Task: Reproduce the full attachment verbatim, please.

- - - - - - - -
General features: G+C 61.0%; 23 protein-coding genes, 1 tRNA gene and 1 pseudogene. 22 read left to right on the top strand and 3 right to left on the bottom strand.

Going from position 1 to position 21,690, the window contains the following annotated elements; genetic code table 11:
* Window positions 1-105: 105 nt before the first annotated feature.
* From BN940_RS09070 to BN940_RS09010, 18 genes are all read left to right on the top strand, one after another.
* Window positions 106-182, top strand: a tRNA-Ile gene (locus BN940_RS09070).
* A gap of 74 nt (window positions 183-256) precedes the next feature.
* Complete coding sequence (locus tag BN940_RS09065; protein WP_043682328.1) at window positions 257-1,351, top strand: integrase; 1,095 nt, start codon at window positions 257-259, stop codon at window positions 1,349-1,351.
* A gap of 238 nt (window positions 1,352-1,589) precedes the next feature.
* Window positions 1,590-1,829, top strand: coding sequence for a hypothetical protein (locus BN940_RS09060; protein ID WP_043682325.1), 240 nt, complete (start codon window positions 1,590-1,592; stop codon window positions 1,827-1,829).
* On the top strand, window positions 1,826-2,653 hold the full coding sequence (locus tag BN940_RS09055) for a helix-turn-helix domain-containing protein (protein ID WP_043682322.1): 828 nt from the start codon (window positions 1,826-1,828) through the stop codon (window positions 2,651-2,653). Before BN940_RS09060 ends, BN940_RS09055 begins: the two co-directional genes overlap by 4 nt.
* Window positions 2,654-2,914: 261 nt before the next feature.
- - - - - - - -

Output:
General features: G+C 61.0%; 23 protein-coding genes, 1 tRNA gene and 1 pseudogene. 22 read left to right on the top strand and 3 right to left on the bottom strand.

Going from position 1 to position 21,690, the window contains the following annotated elements; genetic code table 11:
* Window positions 1-105: 105 nt before the first annotated feature.
* From BN940_RS09070 to BN940_RS09010, 18 genes are all read left to right on the top strand, one after another.
* Window positions 106-182, top strand: a tRNA-Ile gene (locus BN940_RS09070).
* A gap of 74 nt (window positions 183-256) precedes the next feature.
* Complete coding sequence (locus tag BN940_RS09065; protein WP_043682328.1) at window positions 257-1,351, top strand: integrase; 1,095 nt, start codon at window positions 257-259, stop codon at window positions 1,349-1,351.
* A gap of 238 nt (window positions 1,352-1,589) precedes the next feature.
* Window positions 1,590-1,829, top strand: coding sequence for a hypothetical protein (locus BN940_RS09060; protein ID WP_043682325.1), 240 nt, complete (start codon window positions 1,590-1,592; stop codon window positions 1,827-1,829).
* On the top strand, window positions 1,826-2,653 hold the full coding sequence (locus tag BN940_RS09055) for a helix-turn-helix domain-containing protein (protein ID WP_043682322.1): 828 nt from the start codon (window positions 1,826-1,828) through the stop codon (window positions 2,651-2,653). Before BN940_RS09060 ends, BN940_RS09055 begins: the two co-directional genes overlap by 4 nt.
* Window positions 2,654-2,914: 261 nt before the next feature.